Centrosomes, the main microtubule organizing centers (MTOCs) of metazoan cells, contain an older "mother" and a younger "daughter" centriole. Stem cells either inherit the mother or daughter-centriole-containing centrosome, providing a possible mechanism for biased delivery of cell fate determinants. However, the mechanisms regulating centrosome asymmetry and biased centrosome segregation are unclear. Using 3D-structured illumination microscopy (3D-SIM) and live-cell imaging, we show in fly neural stem cells (neuroblasts) that the mitotic kinase Polo and its centriolar protein substrate Centrobin (Cnb) accumulate on the daughter centriole during mitosis, thereby generating molecularly distinct mother and daughter centrioles before interphase. Cnb's asymmetric localization, potentially involving a direct relocalization mechanism, is regulated by Polo-mediated phosphorylation, whereas Polo's daughter centriole enrichment requires both Wdr62 and Cnb. Based on optogenetic protein mislocalization experiments, we propose that the establishment of centriole asymmetry in mitosis primes biased interphase MTOC activity, necessary for correct spindle orientation.
Optogenetic control of heterologous metabolism in E. coli.
Multi-objective optimization of microbial chassis for the production of xenobiotic compounds requires the implementation of metabolic control strategies that permit dynamic distribution of cellular resources between biomass and product formation. We addressed this need in a previous study by engineering the T7 RNA polymerase to be thermally responsive. The modified polymerase is activated only after the temperature of the host cell falls below 18oC, and Escherichia coli cells that employ the protein to transcribe the heterologous lycopene biosynthetic pathway exhibit impressive improvements in productivity. We have expanded our toolbox of metabolic switches in the current study by engineering a version of the T7 RNA polymerase that drives the transition between biomass and product formation upon stimulation with red light. The engineered polymerase is expressed as two distinct polypeptide chains. Each chain comprises one of two photoactive components from Arabidopsis thaliana, phytochrome B (PhyB) and phytochrome-integrating factor 3 (PIF3), as well as the N- or C-terminus domains of both, the vacuolar ATPase subunit (VMA) intein of Saccharomyces cerevisiae and the polymerase. Red light drives photodimerization of PhyB and PIF3, which then brings together the N- and C-terminus domains of the VMA intein. Trans-splicing of the intein follows suit and produces an active form of the polymerase that subsequently transcribes any sequence that is under the control of a T7 promoter. The photodimerization also involves a third element, the cyanobacterial chromophore phycocyanobilin (PCB), which too is expressed heterologously by E. coli. We deployed this version of the T7 RNA polymerase to control the production of lycopene in E. coli and observed tight control of pathway expression. We tested a variety of expression configurations to identify one that imposes the lowest metabolic burden on the strain, and we subsequently optimized key parameters such as the source, moment and duration of photostimulation. We also identified targets for future refinement of the circuit. In summary, our work is a significant advance for the field and greatly expands on previous work by other groups that have used optogenetic circuits to control heterologous metabolism in prokaryotic hosts.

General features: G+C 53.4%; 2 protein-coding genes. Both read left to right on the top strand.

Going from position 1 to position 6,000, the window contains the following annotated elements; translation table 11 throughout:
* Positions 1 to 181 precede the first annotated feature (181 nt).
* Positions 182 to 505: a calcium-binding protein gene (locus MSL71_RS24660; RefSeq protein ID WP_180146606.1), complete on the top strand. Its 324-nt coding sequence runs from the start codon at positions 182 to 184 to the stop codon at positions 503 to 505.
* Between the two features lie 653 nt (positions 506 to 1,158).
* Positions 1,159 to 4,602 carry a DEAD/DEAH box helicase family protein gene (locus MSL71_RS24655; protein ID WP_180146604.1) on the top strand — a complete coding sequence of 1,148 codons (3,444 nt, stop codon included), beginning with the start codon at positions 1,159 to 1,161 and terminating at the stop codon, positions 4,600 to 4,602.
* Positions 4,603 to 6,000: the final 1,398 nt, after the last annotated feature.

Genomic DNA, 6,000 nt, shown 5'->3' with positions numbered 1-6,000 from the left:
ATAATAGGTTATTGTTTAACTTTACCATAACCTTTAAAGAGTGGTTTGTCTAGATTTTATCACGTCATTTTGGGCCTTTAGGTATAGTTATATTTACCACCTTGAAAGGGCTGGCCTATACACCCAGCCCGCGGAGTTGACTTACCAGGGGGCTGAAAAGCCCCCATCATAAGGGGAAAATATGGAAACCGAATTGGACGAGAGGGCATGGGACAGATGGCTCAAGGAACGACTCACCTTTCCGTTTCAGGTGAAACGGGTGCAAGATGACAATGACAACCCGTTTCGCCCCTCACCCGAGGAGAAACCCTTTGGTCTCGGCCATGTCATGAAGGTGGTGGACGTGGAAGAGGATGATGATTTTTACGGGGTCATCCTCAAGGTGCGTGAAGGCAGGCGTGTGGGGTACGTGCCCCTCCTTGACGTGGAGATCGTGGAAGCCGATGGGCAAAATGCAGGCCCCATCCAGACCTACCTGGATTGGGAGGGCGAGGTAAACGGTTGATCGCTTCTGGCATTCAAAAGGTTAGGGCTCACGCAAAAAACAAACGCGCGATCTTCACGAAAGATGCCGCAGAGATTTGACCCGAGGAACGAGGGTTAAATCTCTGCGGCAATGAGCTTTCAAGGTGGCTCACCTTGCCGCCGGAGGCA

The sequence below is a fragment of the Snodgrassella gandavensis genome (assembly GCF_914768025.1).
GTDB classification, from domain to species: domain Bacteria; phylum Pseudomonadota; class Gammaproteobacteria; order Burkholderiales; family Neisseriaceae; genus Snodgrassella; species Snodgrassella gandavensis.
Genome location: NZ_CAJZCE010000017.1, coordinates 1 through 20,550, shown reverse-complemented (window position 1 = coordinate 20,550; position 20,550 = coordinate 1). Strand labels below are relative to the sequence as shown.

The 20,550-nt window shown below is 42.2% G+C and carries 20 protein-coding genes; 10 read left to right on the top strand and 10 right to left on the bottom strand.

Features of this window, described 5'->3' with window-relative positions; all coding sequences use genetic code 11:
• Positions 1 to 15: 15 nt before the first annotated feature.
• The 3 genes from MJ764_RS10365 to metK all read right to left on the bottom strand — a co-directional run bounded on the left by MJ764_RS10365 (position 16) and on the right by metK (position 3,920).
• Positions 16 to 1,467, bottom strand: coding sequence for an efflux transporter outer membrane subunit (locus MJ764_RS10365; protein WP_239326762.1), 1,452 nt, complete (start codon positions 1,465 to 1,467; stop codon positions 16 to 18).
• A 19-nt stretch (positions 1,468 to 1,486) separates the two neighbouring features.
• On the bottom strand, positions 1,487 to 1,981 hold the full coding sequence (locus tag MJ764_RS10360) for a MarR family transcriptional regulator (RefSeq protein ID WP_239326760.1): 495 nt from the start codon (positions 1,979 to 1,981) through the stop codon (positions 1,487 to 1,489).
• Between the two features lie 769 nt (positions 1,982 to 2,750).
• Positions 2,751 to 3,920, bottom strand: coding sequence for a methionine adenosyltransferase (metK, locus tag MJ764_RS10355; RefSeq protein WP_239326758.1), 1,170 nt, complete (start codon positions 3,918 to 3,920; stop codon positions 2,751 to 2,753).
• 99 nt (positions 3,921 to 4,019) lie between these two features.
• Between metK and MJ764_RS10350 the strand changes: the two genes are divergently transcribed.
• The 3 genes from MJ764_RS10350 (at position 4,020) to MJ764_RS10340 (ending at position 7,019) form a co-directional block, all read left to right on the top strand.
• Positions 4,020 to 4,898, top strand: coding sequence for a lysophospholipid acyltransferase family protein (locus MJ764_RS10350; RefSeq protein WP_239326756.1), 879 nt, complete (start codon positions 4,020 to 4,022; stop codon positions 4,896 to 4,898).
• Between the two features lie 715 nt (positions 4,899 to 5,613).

CreLite: An Optogenetically Controlled Cre/loxP System Using Red Light.
Precise manipulation of gene expression with temporal and spatial control is essential for functional analysis and determining cell lineage relationships in complex biological systems. The Cre-loxP system is commonly used for gene manipulation at desired times and places. However, specificity is dependent on the availability of tissue- or cell-specific regulatory elements used in combination with Cre. Here we present CreLite, an optogenetically-controlled Cre system using red light in developing zebrafish embryos. Cre activity is disabled by splitting Cre and fusing with the Arabidopsis thaliana red light-inducible binding partners, PhyB and PIF6. Upon red light illumination, the PhyB-CreC and PIF6-CreN fusion proteins come together in the presence of the cofactor phycocyanobilin (PCB) to restore Cre activity. Red light exposure of zebrafish embryos harboring a Cre-dependent multi-color fluorescent protein reporter injected with CreLite mRNAs and PCB resulted in Cre activity as measured by the generation of multi-spectral cell labeling in several different tissues. Our data show that CreLite can be used for gene manipulations in whole embryos or small groups of cells at different developmental stages, and suggests CreLite may also be useful for temporal and spatial control of gene expression in cell culture, ex vivo organ culture, and other animal models. This article is protected by copyright. All rights reserved.